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That's pretty much the question. Thanks. --Otis

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closed as off-topic by luser droog, Matthew Read Jul 21 '13 at 0:57

  • This question does not appear to be about music practice, performance, composition, technique, theory, or history within the scope defined in the help center.
If this question can be reworded to fit the rules in the help center, please edit the question.

This question appears to be off-topic because it must demonstrate a minimal understanding of the concepts being named. It appears to be little more than throwing words together. "What would the such a juxtaposition seem to mean?" Answering that (and describing any difficulty encountered) is the sort of effort we're looking for. –  luser droog Jul 19 '13 at 6:37
I don't think this question is anymore off-topic than the gobbledygook you just needlessly spewed onto the otherwise useful page of this site. Take a hint. Stay off the air, and stick your commentary where it belongs: nowhere! –  Otis Gilchrist Jul 19 '13 at 9:43
I retract my negative response. I'm sure, luser droog, you, the same as I do, have the best interests of this site at heart. What say, we agree to be helpful and constructive only. Thank you, friend. –  Otis Gilchrist Jul 19 '13 at 10:54
Agreed. I was trying to copy the language from other sites, and to give you more explanation. But it probably is gobbledygook. :( I sometimes try to squeeze too much into a few sentences. .... But take a look at the hover text over the voting buttons. "Effort", "usefulness" and "clarity" are the criteria we're supposed to use in voting. –  luser droog Jul 19 '13 at 18:28
Oh, okay, I see now (having hovered over the voting button). I should have given thorough background in the text box beneath my question headline; that is, background that showed I had put research effort into the question before posting. Sorry that I was quick on the trigger. I will try hard to mind my manners next time. Thank you, luser droog! –  Otis Gilchrist Jul 19 '13 at 22:27

2 Answers 2

Notes cannot be diatonic and chromatic simultaneously. This is like asking if a cat can also simultaneously be a dog. Since this does not occur (with the notable exception of Catdog,) the same may also be said for music theory.

Diatonic refers to pitches within a scale - such as a major / minor scale

Chromatic refers to all 12 chromatic pitches

If you were cheeky you could try and make the point that a chromatic scale is diatonic within itself, but it is a flimsy technicality at best and of course excludes the contingency of a tonal center. A chromatic scale might have a pitch center or pitch cell but it won't have a tonal center.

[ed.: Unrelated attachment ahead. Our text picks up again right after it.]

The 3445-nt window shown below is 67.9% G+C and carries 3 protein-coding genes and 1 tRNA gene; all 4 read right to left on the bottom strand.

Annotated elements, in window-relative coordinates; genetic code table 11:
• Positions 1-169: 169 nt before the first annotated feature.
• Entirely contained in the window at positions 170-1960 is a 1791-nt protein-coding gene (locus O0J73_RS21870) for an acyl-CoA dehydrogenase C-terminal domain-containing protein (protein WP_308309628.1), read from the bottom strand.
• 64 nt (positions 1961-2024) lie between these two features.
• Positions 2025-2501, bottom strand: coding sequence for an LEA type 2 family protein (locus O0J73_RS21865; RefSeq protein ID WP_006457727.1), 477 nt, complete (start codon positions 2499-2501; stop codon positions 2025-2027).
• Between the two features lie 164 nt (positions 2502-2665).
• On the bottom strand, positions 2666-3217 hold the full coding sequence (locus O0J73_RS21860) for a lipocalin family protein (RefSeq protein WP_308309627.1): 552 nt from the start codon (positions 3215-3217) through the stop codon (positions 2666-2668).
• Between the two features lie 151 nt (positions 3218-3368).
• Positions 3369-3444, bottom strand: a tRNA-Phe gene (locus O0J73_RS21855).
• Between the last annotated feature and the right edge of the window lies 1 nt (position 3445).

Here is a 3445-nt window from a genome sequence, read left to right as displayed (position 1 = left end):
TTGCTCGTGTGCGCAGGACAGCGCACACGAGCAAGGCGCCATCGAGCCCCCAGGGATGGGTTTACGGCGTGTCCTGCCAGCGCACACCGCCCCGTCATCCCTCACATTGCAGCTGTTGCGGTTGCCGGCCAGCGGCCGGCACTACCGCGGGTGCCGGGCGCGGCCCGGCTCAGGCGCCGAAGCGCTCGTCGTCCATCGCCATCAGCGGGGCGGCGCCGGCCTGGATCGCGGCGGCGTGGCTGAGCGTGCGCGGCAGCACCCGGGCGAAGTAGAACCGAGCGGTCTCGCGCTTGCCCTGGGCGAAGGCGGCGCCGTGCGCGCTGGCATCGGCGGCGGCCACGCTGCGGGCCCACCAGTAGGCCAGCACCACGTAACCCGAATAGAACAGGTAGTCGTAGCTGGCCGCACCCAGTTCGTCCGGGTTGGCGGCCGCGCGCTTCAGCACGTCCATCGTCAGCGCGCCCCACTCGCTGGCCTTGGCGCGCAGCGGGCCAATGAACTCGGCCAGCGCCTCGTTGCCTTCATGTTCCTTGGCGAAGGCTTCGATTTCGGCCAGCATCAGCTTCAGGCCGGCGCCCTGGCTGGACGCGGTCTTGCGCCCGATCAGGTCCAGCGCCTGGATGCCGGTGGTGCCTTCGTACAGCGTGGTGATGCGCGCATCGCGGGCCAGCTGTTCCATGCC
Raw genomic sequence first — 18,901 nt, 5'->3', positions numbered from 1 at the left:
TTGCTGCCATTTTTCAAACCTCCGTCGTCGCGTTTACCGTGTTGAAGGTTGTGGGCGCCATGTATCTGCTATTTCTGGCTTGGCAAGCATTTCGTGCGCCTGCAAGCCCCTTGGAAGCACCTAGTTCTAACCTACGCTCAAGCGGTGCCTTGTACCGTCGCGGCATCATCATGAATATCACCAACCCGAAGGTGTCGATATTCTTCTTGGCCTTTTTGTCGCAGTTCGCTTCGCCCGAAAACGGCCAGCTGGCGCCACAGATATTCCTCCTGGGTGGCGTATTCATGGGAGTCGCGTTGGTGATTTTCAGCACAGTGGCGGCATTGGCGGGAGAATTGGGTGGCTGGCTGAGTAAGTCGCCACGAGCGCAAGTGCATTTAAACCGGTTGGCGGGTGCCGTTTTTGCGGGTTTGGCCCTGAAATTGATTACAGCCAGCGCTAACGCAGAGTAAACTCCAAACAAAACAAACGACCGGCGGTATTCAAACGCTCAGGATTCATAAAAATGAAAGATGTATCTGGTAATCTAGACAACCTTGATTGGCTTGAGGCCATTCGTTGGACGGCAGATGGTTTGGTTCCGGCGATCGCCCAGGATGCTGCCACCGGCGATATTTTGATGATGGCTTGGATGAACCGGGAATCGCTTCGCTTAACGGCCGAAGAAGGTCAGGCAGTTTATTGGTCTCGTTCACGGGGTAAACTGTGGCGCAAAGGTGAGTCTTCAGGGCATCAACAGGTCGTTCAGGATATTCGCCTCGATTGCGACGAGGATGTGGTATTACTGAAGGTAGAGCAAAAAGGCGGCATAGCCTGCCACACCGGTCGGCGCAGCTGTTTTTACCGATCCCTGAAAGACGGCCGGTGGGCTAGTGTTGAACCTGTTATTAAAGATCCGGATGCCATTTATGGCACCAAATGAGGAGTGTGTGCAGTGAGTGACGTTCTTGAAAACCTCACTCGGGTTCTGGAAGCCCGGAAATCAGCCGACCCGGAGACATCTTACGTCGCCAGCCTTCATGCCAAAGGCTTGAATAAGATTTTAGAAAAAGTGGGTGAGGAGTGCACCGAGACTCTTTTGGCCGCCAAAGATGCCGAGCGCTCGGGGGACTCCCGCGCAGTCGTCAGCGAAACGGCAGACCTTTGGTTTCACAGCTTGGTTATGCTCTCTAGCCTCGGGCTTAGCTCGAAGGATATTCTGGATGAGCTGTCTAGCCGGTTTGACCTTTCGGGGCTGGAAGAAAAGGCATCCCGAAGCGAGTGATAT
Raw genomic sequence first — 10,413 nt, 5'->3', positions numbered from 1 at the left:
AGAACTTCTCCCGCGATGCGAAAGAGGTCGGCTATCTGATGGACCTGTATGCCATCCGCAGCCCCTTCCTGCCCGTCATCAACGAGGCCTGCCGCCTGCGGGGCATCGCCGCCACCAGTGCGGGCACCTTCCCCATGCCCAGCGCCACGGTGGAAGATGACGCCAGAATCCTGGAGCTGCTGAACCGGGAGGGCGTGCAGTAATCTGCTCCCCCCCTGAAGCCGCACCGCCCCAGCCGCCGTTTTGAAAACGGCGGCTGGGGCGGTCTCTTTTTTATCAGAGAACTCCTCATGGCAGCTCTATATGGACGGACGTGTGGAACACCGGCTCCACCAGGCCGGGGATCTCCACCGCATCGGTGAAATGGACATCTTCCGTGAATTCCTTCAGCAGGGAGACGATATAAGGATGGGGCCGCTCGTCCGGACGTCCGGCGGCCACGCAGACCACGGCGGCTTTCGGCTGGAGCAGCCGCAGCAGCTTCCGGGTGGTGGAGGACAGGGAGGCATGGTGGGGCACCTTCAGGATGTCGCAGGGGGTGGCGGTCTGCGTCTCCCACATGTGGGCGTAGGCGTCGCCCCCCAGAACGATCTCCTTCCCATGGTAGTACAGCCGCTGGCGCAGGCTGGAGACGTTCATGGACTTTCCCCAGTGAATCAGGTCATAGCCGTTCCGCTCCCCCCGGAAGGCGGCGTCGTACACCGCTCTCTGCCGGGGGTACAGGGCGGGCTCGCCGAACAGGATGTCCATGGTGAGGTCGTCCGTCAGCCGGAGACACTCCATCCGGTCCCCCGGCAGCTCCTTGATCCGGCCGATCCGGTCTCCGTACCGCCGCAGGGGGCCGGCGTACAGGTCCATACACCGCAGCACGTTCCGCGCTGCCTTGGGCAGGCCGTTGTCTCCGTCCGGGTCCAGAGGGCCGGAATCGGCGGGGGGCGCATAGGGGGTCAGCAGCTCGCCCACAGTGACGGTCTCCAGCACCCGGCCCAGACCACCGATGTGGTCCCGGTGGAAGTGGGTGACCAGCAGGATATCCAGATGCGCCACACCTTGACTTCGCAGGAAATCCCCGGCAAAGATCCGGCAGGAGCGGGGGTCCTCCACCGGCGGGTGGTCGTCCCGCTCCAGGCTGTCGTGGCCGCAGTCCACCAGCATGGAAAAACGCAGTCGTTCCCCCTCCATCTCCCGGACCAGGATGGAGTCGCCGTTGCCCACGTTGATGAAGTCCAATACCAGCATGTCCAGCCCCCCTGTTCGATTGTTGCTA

From here onward there could be endless discussion about which scales fall into which category; of which everyone would argue their own case.

In practical tradition, diatonic refers to and applies to the most common scales. Everything else is gray, and the chromatic scale does not apply.

This wiki article offers some further discussion and definitions for each terms.

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Okay, I'm not going to beat (no pun intended) a dead horse. I happened to be studying diatonic, vs. chromatic. The D note, for example, is found both in the diatonic C Major Scale and the chromatic scale. In this sense, the note is both diatonic and chromatic (versus, like, a D#, which is only chromatic when referring to the C Major Scale). But then, I suppose I'm trying to compare apples and oranges, as the two terms (diatonic and chromatic) define distinctly different contexts--to the point that one could not say a particular note is both diatonic and chromatic simultaneously. –  Otis Gilchrist Jul 19 '13 at 10:43
@OtisGilchrist Diatonic and chromatic are terms for groups of notes as the interval between them defines what we call them. So a single note is a particular multiples of some frequency neither chromatic nor diatonic. –  user1306 Jul 19 '13 at 12:38
Hey guys, don't forget how this all falls apart in atonal, 12 tone music, by definition each note has equal importance. –  filzilla Jul 19 '13 at 18:40

A note is Diatonic when it is part of the key you are in. There are lots of ways to use the term chromatic... so

Usually within a key someone will say a note is chromatic when it doesn't come from the scale. Such as when using a secondary dominant chord.

When studying late-classical/romantic music you see the use of "chromaticism", which describes using notes/chords from outside your diatonic scale, often modal borrowing.

If you speak melodically, a diatonic note can be a part of a chromatic run or passage but is only chromatic melodically/linearly and at the time of the specific passage, not harmonically.

I'm sure we could find more ways that a note could be diatonic and chromatic at once but in reality they are often used to distinguish between each other. To say something is chromatic means that it is not diatonic.

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